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Date: Fri Jun 24 2005 - 11:28:44 EDT

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Date: Fri, 24 Jun 2005 11:28:44 -0400 (EDT)
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Subject: [NIFL-ASSESSMENT:1145] Re: Spanish GED
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My rational for Spanish GED are several:

1. people with strong native language academic skills can acquire 
second language academic skills much faster.

2. a person with only elementary education in another language is years 
away from a GED certificate in English.

3. ESL classes alone, in our experience, don't offer a significant 
outcome for students to stay focused in them, unless there is a very 
specific contextual reason for the students to acquire language skills. 
ESL leading to English GED takes way to long and students get 
frustrated and drop out.

4. With a GED certificate, in any language, students can obtain 
employment, enroll in college, take academic ESL classes in college, 

5. Students with a Spanish GED certificate do very well in college 
level academic english classes

6. Getting a HS diploma is very prestigious in Mexico and other latin 
american countries. A diploma within reach within a year or so is a 
very strong motivator for people to stay in school.

Note: as I said before, we don't have ABE funds for this, so we are not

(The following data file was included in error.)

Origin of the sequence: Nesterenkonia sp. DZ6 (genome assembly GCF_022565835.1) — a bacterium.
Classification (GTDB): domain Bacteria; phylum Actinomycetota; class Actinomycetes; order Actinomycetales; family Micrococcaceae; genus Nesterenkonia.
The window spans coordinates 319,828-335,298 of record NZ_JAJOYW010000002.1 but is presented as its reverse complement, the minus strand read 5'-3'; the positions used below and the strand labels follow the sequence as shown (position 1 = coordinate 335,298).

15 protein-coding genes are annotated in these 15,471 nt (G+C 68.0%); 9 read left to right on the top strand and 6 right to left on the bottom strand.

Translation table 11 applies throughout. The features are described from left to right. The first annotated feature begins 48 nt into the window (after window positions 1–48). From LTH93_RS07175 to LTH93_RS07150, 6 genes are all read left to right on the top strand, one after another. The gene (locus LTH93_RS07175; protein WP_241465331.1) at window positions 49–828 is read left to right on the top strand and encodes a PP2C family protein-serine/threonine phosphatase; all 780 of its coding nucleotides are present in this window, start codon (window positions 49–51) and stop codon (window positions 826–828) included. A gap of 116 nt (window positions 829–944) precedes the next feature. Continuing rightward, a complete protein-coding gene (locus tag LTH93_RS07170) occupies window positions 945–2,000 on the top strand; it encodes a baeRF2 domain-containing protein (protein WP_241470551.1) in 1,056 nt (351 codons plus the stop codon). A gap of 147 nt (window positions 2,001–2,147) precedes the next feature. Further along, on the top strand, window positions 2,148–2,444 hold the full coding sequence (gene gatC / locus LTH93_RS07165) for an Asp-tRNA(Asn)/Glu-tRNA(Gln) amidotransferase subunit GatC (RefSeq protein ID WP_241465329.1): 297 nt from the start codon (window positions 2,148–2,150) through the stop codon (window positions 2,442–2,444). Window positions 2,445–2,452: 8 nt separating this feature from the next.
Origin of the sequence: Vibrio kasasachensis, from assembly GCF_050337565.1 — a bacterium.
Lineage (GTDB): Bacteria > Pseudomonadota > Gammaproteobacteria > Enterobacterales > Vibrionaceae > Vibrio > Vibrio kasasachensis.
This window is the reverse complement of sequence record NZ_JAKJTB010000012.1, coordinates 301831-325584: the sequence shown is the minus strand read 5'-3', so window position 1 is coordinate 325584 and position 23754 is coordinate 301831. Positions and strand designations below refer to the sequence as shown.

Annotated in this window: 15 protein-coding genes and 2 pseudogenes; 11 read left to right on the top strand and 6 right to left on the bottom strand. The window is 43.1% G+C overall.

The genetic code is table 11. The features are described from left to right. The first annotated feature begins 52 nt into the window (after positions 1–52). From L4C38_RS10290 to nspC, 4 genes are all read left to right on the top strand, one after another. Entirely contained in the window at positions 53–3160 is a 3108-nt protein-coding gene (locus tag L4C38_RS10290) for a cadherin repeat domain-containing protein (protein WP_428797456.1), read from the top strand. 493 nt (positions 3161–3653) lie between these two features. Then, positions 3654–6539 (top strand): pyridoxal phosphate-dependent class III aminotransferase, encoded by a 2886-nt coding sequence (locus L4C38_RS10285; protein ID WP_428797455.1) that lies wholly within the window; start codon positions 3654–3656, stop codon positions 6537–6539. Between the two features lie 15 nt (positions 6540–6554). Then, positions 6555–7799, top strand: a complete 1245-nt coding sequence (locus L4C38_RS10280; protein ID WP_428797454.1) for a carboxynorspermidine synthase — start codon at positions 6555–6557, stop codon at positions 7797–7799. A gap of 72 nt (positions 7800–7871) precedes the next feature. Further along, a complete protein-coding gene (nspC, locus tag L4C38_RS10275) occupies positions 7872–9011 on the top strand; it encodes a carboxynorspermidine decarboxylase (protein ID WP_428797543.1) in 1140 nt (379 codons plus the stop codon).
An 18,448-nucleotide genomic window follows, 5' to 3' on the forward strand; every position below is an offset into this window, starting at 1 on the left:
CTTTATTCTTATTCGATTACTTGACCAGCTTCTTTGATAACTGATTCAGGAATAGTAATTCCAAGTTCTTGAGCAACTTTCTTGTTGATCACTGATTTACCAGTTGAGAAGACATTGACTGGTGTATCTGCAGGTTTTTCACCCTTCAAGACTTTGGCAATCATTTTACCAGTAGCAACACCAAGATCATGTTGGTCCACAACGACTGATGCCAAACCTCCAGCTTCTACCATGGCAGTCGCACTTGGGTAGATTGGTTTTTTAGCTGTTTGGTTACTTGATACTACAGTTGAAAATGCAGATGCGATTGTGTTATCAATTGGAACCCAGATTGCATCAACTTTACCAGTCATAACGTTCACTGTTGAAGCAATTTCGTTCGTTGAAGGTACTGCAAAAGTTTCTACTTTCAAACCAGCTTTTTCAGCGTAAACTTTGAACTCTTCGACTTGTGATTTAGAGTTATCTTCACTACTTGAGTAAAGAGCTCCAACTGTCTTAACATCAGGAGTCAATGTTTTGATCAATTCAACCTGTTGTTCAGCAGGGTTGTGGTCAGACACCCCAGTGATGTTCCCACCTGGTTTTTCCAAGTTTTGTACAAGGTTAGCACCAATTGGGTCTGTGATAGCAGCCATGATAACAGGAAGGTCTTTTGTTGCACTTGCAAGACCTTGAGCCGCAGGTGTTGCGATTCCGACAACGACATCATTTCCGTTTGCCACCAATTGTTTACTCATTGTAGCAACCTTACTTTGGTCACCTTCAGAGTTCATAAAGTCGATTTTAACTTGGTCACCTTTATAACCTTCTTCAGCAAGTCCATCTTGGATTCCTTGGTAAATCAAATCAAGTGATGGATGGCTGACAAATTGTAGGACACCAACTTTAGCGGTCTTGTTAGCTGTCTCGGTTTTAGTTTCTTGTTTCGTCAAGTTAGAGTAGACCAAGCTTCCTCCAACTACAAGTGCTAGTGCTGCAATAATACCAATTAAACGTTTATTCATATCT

tied to the NRS nonesense. I hope that at some point, enough 
influential people realize that NRS is a detriment to what we are 
trying to do. If we speak against it sufficiently, maybe we can get 
that taken away.


Please take a look at my artwork:

-----Original Message-----
To: Multiple recipients of list <>
Sent: Fri, 24 Jun 2005 08:35:48 -0400 (EDT)
Subject: [NIFL-ASSESSMENT:1135] Spanish GED

   I am interested in understanding the thinking behind Andres's use of  
Spanish GED, rather than switching his students to English.

Did the Committee discuss a Spanish language track for literacy?

In our state, Massachusetts, there is a need for many more ESL classes 
immigrants;  I have also heard (have not verified) that ESL is a health 
factor.  I understand that our national immigrant policies are chaotic, 
and I
wonder how this chaos may influence decisions made for descriptive 
assessment, specifically the NAAL.




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